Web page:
When fed to cows, this pink seaweed can reduce or eliminate the methane the animal produces. Photo courtesy of the University of the Sunshine Coast
Aug. 16 (UPI) -- Marine scientists around the world are seeking a way to mass produce an obscure tropical pink seaweed that can stop cows from burping so much methane gas.
Their hope is to dramatically reduce global greenhouse gas emissions by producing enough asparagopsis seaweed to feed the world's 1.5 billion cows, which along with other ruminant animals are responsible for 14.5 percent of the world's annual greenhouse gas emissions, according to the United Nations.
The problem is that nobody knows exactly how this seaweed grows.
"We don't understand how it reproduces," said Julie Qiu, a spokeswoman for Australis Aquaculture, a Massachusetts company that hopes to grow the seaweed commercially. "This has never been done before."
Until it is, there is no way the seaweed will have a noticeable impact on methane emissions. There is simply not enough of it growing in the wild to feed domesticated ruminant animals. Currently, it can be obtained only by scavenging for it in tropical areas, like off the coast of Australia. That supply is limited.
Australis' researchers at the company's seafood farming facility in Vietnam are among a handful of specialized marine scientists racing to understand the red algae seaweed. The team hopes to farm it in ocean pens.
Elsewhere, marine biologists at the University of California San Diego are trying to grow the seaweed in indoor pools. And researchers at the University of the Sunshine Coast in Australia announced last week they were starting a project to try to grow it off the Australian coast.
"The Sunshine Coast is actually an epicenter of biodiversity for ... asparagopsis," Nick Paul, an associate professor at the University of the Sunshine Coast and the lead of its seaweed research group, said in a university video. "You would actually see it if you go snorkeling or are at the beach."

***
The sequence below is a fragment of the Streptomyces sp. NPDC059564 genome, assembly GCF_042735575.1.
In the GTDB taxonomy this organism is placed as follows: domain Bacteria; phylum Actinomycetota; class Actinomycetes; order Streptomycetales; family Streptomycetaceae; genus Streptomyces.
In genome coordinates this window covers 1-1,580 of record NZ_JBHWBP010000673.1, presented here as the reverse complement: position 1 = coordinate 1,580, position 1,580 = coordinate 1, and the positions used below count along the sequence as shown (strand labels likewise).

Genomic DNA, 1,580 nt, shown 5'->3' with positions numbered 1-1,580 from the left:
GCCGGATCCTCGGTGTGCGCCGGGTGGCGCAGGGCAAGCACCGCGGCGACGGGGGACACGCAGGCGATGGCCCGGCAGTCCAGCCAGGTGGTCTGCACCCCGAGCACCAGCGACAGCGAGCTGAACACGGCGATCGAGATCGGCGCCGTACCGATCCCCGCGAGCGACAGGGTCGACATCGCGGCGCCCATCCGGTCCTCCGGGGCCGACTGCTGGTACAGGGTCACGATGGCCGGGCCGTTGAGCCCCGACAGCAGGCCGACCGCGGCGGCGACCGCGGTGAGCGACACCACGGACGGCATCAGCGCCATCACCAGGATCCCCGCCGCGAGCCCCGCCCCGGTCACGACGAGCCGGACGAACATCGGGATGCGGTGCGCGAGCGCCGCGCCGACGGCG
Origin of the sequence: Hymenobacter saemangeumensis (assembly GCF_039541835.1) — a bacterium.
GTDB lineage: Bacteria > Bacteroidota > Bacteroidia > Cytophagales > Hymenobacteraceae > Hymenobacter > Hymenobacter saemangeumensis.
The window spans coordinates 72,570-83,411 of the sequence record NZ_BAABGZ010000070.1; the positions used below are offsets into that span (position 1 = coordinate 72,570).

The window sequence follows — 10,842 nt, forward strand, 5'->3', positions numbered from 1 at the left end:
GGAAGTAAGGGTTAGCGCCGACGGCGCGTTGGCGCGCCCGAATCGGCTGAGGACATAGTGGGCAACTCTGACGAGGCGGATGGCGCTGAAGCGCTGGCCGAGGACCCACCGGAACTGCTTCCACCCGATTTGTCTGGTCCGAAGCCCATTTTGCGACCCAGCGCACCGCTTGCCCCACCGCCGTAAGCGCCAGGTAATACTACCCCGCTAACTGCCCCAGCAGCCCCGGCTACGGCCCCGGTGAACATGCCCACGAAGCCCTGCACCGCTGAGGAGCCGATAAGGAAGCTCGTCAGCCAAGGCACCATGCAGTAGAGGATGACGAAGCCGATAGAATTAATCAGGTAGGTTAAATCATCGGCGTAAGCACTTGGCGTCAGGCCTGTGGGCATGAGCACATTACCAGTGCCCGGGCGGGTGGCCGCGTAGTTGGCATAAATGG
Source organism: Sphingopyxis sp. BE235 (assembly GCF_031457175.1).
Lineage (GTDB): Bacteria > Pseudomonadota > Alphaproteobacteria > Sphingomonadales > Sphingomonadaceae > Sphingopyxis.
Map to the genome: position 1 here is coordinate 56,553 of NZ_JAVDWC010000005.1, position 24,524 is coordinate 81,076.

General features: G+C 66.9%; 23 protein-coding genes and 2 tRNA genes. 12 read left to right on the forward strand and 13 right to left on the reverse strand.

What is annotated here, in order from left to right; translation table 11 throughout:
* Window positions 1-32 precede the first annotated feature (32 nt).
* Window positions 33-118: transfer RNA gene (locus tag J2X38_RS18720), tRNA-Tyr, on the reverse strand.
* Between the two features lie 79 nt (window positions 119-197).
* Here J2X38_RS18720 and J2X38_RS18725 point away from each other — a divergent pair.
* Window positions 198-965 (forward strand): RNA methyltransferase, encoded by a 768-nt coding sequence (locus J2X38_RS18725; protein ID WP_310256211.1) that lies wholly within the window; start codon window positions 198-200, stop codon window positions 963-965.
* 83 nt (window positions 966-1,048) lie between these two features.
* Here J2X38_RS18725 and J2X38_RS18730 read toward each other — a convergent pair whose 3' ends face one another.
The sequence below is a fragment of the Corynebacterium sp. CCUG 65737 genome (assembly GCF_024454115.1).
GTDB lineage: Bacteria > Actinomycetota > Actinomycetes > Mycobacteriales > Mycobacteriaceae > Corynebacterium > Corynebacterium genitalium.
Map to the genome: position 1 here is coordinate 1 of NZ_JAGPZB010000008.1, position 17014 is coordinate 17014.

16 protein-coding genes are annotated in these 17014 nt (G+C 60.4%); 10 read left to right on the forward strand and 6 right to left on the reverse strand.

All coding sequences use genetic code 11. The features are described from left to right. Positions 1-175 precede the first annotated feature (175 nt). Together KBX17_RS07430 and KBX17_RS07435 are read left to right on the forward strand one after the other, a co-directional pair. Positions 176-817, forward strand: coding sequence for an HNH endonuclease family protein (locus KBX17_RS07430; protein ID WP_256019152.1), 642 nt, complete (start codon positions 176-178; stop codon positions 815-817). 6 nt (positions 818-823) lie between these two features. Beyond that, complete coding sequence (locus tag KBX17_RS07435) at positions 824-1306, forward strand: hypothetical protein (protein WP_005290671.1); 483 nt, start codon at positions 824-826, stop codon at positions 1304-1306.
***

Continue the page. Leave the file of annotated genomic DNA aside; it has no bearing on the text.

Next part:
The push to grow asparagopsis began in earnest a couple of years ago after agricultural researchers in Australia first discovered that the seaweed miraculously eliminated methane production in cows -- at least in a lab.
Cows, like all ruminant animals, belch methane gas as a byproduct of their digestion. It's one of the reasons the United Nations found the livestock industry to be one of the planet's top contributors of greenhouse gases.
Subsequent studies around the world found that cows that ate the seaweed did burp substantially less methane.
The findings aroused immediate attention.
"This seaweed has caused a lot of global interest," Paul said. "But the one missing step, the big thing that is going to make sure this works at a global scale, is to make sure we can produce the seaweed sustainably."
But progress is slow. Without knowing what environmental event triggers the plant to reproduce, it cannot yet be reliably grown in an ocean farm, Qiu said.
So far, researchers have only succeeded in growing the seaweed in indoor pools. They're able to do this because branches cut off existing plants will grow into their own plants. This presents obvious production limitations.
And there are other issues.
"It has a finicky life cycle," said Jennifer Smith, a marine ecologist at the Scripps Institution of Oceanography at the University of California San Diego, who is leading the university's effort to grow asparagopsis. "And it's also pretty delicate and fragile. It's not something you can just throw out in the ocean."
Despite the obstacles, the researchers are optimistic that a breakthrough will come. And when it does, the impact it will have on carbon emissions could be substantial.
"If we're able to work out how to scale up the seaweed to become a level that can feed all of the cows and the sheep and the goats around the world, then it's going to have a huge impact on the climate," Paul said. "And it's ultimately going to save us all billions of dollars."